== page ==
• One of the most serious and dangerous manifestations of Lassa fever is hearing loss. Many studies have been conducted to understand this symptom and why it occurs. It has been estimated that approximately a third of Lassa fever survivors develop unilateral or bilateral sudden-onset sensorineural hearing loss (SNHL), and only some of those fully recover. SNHL is defined as damage to the inner ear nerve or the cochlear hair cells. There have been several theories about the pathophysiology of SNHL and how it develops in Lassa fever patients, and they ended with two suggestions: the development of SNHL during the acute phase of the illness (when the virus is actively replicating) suggests that direct viral damage is the mechanism; on the other hand, the convalescent-stage onset of symptoms is likely to be associated with an immune-mediated complication.3
  • There have been other neurological complications associated with Lassa fever, such as ataxia and acute or chronic neuropsychiatric syndromes, but at a much lower rate. Understanding the pathophysiology of these neurological signs would probably aid in understanding the mechanism of SNHL associated with Lassa fever.3
  • Lassa fever outcomes in pregnant women: In one of the studies conducted to observe Lassa fever complications in pregnant women, 30 pregnant women with Lassa fever have been completely monitored. Of these thirty, 16 patients had complications that included convulsions, irrational behaviours, coma, extravaginal bleeding, and oliguria. All these sixteen women were found to have had an intrauterine fatal death or an abortive process as well. Ten of these 16 cases (58.8%) died within 24-48 hours before the completion of the uterine evacuation. The other 14 women suffered from mild symptoms like fever, malaise, sore throat, and cough, and only one foetus of these fourteen died. Overall, 11 women of these 30 died and 19 survived (the mortality rate is 36.7%). If we divide the mortality rate according to the trimesters, it would be 50% (5/10 patients) in the first, 75% (3/4 patients) in the second, and 18.7% (3/16 patients) in the third. Regarding the foetuses, 17/31 (56.7%) of them died (one woman was pregnant with twins, one of them died, and the other one survived). The mortality rate of the foetuses was significantly higher when the mother was admitted to the hospital in the first and second trimesters, with a rate of 92.9% (13/14 patients) compared with 31.2% (6/17 patients) for the third trimester.4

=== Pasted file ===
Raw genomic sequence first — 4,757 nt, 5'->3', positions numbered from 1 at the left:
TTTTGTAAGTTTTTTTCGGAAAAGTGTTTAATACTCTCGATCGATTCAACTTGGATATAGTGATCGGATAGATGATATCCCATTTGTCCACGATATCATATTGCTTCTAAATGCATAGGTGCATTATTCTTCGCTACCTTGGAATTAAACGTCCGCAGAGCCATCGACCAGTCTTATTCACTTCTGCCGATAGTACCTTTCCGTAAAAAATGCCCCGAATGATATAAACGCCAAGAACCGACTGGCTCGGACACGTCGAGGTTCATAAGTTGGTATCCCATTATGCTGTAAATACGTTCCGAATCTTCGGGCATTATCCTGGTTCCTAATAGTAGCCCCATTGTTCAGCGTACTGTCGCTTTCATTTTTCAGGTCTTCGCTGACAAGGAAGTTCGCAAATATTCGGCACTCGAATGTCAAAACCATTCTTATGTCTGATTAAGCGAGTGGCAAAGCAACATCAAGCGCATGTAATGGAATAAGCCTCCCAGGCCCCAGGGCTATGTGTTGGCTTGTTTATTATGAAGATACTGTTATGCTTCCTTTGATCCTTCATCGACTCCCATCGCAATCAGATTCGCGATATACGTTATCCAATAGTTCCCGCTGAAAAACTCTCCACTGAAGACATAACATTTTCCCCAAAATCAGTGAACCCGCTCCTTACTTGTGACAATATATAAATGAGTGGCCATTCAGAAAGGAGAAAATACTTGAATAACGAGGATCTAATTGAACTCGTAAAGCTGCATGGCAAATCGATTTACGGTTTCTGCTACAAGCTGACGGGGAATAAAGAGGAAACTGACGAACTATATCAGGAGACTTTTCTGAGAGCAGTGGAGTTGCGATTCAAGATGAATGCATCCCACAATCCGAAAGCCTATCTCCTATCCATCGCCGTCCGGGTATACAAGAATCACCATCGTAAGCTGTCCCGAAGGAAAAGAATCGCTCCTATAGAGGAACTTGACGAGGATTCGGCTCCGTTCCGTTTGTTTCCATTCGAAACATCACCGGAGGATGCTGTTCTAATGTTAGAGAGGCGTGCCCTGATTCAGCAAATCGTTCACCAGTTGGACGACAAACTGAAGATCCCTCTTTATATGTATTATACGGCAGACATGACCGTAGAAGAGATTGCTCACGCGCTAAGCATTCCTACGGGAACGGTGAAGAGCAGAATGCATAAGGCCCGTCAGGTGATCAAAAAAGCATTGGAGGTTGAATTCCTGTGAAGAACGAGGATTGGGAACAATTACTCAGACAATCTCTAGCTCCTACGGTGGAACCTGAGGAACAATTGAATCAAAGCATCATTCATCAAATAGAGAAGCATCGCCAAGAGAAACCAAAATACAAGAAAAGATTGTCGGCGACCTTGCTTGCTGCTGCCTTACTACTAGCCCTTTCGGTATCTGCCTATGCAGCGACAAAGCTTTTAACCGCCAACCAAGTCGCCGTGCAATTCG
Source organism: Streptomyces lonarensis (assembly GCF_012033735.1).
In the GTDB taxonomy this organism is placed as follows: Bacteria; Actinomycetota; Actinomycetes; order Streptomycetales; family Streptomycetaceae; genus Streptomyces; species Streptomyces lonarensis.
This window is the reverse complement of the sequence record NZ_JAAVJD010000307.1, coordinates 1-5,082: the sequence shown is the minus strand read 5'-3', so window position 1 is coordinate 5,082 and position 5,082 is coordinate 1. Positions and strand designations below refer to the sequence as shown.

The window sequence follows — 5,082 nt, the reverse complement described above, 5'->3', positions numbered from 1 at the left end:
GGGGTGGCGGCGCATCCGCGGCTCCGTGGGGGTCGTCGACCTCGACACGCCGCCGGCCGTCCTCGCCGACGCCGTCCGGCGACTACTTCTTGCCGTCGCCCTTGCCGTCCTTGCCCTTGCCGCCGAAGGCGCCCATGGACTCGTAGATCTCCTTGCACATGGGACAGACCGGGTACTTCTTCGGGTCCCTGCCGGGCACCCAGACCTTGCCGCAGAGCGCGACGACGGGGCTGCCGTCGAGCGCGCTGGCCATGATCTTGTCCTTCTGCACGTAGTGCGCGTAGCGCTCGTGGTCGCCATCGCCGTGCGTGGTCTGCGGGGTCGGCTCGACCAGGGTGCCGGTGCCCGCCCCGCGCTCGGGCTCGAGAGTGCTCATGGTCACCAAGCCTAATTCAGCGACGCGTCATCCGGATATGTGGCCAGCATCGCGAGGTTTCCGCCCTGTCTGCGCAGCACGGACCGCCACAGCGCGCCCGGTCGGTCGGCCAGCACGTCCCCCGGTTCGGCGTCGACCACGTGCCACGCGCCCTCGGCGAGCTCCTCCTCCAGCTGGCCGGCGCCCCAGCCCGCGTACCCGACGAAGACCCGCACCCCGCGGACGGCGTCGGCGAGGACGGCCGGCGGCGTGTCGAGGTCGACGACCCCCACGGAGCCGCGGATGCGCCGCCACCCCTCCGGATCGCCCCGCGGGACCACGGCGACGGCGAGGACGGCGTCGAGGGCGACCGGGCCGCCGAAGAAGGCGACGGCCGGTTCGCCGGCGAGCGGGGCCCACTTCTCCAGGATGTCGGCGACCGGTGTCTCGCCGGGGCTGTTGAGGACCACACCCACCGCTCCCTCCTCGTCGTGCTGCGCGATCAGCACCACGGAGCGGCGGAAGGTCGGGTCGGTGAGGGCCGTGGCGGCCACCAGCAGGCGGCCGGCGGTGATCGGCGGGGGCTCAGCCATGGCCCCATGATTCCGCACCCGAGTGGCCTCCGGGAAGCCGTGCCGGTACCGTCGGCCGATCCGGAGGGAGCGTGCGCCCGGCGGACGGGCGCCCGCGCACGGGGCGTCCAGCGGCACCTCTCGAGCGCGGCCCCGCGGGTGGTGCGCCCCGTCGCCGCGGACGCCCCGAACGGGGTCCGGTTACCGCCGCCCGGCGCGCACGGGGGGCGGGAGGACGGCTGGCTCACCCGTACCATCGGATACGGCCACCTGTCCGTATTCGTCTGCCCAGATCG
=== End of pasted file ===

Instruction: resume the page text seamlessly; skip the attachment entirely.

• Generally, Lassa fever is asymptomatic or mild in 80% of cases. The incubation period is usually between seven and ten days, with a maximum of twenty-one days. Regarding the children, their symptoms are similar to those of adults. Infant infections, however, can result in swollen baby syndrome, which causes abdominal distension, oedema, bleeding, and often death.

Lassa fever complications

Patients with Lassa fever can develop other severe complications, such as:

  • Pericarditis (when the lining around your heart gets inflamed)
  • Hepatitis
  • Sudden kidney failure
  • Acute respiratory distress syndrome (ARDS), can prevent your body from getting enough oxygen
  • Pleural effusion (fluid around your lungs)
  • Disseminated intravascular coagulation (severe blood clotting disorder)
  • Sepsis, which is a severe reaction to an infection

Lassa fever diagnosis

The problem in diagnosing Lassa fever is the need for high containment facilities for diagnostics and assay development validation. Moreover, diagnostic testing is probably limited in endemic areas due to shortages in resources, in addition to the co-infection of other diseases like malaria, which can interfere with the diagnosing process. Anyway, virus culture is historically considered the ‘gold standard’ for diagnosing Lassa fever. There are, however, other diagnostic laboratory methods to diagnose Lassa fever.5